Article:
One of my first posts on this blog asked why the Gospel of Mark was not more often interpreted in a way we would normally interpret any other form of literature. I was referring to Frank Kermode’s discussion of the Gospel of Mark in The Genesis of Secrecy: On the Interpretation of Narrative. This post explores a more in depth reading of Kermode’s chapter titled “What Precisely Are the Facts?” Here Kermode addresses what it is about the Gospels — the literary devices used in them — that lend them an air of being “true” or believable narratives. When on occasion I encounter even an academic scholar affirming that a Gospel narrative “rings true” or has an “air of historical plausibility” about it I am dismayed at the naïvety of such assertions.
Conscious awareness of the power and functions of rhetorical styles is easily lost on many of us and Kermode goes some way to explaining why. Not everyone has ready access to Kermode’s book, so I allow readers to glance over my shoulder and see the following snippets I have taken from this chapter. I have bolded the main points that I think deserve quick attention. The first point ought, to my mind, be simple enough to take for granted if we stop to reflect that the written word is just another means of human expression and humans are by nature capable of being misread, misunderstood, and — whether for good or ill — skilled in pretence and deception. Were it otherwise there would be no need for court systems and no place for a lot of theatre and not a lot of point in lying.
In practice we may feel that we have no particular difficulty in distinguishing between narratives which claim to be reliable records of fact, and narratives which simply go through the motions of being such a record. But when we think about it, as on occasion we may compel ourselves to, the distinction may grow troublesome. (p. 101) Continue reading “Why are the Gospels so believable?”
Just heard snippets of the broadcast I mentioned in previous post. Loved bits I heard. So John Carroll is also another Frank Kermode fan! That’s surely one of the best reads on the gospel of Mark — check out Interpreting Mark like any other work of literature.
One reason I want to read Carroll’s book, The Existential Jesus, is to follow up his intriguing idea that the Gospel of John understood the Gospel of Mark and was an exposition of the mysteries coded in Mark. I can’t imagine more two totally opposite gospels so this is surely (hopefully) going to be an interesting read. (About the only thing in common that immediately hits me is their apparently less than “orthodox” provenance.)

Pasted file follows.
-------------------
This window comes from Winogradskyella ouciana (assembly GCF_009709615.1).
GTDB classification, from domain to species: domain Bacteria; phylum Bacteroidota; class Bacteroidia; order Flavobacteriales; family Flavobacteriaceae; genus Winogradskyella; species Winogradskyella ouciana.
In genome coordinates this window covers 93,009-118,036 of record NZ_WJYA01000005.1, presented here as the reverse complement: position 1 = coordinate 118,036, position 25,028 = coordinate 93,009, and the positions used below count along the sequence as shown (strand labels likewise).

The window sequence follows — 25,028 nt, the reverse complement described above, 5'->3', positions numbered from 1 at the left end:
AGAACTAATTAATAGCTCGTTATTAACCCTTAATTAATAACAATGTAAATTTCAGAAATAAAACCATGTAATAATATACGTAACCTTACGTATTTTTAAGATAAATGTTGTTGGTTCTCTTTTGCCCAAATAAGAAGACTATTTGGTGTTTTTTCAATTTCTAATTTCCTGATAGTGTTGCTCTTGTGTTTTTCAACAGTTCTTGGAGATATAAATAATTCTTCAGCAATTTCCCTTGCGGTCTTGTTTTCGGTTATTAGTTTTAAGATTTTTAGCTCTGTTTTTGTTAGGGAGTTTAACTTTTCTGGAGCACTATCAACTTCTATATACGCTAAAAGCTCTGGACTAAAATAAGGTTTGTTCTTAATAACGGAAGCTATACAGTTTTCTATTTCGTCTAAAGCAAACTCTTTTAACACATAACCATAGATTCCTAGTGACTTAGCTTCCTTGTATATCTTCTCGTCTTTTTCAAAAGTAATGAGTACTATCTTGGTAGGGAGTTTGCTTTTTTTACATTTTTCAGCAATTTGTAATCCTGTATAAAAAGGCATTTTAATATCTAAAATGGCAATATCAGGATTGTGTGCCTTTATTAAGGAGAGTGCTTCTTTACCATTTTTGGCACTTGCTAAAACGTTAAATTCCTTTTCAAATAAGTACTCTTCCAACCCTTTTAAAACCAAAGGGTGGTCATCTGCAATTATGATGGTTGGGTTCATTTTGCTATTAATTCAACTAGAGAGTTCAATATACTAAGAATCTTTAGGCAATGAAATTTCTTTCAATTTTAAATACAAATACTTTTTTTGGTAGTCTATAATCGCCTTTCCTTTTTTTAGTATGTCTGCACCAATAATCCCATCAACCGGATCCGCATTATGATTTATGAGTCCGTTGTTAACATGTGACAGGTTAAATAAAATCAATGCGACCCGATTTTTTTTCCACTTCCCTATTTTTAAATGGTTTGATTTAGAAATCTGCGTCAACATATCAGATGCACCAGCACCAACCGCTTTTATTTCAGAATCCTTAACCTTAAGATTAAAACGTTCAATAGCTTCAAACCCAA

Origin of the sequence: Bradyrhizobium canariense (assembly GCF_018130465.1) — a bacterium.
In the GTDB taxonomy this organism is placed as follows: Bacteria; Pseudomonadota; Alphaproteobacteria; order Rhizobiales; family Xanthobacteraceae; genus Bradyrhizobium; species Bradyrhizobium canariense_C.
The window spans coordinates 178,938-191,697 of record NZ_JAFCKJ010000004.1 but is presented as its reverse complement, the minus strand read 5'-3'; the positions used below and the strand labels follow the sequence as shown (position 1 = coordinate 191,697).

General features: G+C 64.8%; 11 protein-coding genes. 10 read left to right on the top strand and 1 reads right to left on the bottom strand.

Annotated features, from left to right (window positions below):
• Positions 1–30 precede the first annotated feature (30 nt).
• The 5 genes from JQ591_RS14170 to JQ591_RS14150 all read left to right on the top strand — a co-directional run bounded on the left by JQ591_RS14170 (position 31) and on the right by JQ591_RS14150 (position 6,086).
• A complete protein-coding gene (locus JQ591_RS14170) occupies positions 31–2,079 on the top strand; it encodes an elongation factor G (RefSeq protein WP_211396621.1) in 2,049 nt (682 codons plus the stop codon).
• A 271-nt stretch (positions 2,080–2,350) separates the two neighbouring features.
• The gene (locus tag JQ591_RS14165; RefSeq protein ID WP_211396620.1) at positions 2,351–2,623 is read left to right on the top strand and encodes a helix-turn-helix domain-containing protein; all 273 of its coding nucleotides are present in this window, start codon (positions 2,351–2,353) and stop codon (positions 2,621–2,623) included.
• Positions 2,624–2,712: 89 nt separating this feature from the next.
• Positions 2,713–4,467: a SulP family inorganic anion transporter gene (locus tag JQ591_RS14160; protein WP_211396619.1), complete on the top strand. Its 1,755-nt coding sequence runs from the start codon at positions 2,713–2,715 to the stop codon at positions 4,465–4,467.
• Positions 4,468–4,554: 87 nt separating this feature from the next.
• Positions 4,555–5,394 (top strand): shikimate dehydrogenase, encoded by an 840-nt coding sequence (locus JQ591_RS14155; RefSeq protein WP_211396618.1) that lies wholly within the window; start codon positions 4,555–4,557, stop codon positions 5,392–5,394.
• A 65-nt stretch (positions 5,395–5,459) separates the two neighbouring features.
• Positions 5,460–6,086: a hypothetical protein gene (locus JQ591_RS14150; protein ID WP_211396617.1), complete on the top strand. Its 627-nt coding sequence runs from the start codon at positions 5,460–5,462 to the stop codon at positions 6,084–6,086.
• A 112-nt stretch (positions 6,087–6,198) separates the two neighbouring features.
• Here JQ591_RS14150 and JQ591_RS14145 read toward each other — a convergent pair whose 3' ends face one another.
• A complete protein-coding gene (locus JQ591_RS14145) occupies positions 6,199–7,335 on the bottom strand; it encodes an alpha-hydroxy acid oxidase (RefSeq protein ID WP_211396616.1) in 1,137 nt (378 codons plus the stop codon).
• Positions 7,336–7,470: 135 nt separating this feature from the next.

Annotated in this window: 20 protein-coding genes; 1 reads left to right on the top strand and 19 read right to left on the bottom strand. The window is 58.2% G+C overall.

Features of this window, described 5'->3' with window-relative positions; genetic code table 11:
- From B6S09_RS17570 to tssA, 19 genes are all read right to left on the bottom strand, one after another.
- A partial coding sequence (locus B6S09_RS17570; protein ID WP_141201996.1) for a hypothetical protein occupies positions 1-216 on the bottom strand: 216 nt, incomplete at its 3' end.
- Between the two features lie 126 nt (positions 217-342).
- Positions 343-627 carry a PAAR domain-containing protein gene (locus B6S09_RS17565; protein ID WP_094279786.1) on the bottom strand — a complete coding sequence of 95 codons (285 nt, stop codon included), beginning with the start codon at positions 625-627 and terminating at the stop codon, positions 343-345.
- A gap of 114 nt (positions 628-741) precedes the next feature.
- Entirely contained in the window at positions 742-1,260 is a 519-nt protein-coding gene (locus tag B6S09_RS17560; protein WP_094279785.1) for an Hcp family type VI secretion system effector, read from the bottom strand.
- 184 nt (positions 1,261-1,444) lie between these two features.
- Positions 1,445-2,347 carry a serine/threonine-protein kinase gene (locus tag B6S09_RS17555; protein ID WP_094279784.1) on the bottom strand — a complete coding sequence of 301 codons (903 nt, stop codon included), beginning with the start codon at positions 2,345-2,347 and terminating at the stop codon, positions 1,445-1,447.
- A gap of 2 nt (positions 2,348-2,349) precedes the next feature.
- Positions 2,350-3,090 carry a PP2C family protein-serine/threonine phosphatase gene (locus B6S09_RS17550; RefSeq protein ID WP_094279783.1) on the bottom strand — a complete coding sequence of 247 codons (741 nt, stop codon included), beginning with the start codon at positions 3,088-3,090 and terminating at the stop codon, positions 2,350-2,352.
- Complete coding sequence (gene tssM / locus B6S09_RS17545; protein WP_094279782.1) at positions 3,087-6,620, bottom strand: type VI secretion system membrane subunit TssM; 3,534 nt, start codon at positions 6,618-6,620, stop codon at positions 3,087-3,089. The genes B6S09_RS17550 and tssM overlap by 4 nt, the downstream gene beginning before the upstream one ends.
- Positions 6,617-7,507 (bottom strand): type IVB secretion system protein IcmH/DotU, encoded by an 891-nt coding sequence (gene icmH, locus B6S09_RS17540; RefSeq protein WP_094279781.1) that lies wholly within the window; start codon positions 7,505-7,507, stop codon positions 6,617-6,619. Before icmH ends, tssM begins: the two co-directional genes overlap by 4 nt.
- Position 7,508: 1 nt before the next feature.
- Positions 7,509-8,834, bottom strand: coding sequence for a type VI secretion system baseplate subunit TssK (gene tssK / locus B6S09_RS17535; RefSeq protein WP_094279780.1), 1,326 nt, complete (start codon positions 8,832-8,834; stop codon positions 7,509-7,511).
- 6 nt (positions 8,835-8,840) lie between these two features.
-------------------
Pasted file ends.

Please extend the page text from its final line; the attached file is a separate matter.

I just know our public broadcaster the ABC is a secret front for book publishers.
For those like me who end up going in circles trying to follow the studies of the Gospel of Mark by authors with theological interests, reading a literary criticism of GMark by a trained and renowned literary critic, Frank Kermode, will be a refreshingly stabilizing experience. Kermode himself writes of this failure of biblical (implying ‘theological’?) scholarhip to guard its literary texts against the treatment secular literary critics have honed: “it is astonishing how much less there is of a genuine literary criticism on the secular model than there ought to be.” (p.137)
Listed below are extracts from Frank Kermode’s “The Genesis of Secrecy: On the Interpretation of Narrative” (Harvard University Press, 1979). Many would make excellent bylines for email signatures or ‘quote of the day’ bites — but that is the result of how I have made the selections and ought not be seen as a reflection on the depth of Kermode’s analysis. Publisher blurbs are normally to be played down as little more than hard sell but I encourage anyone new to this book to read Harvard Press’s summary — it is in my opinion spot on (except that Kermode’s focus is predominantly on the Gospel of Mark.) Continue reading “Interpreting Mark like any other work of literature”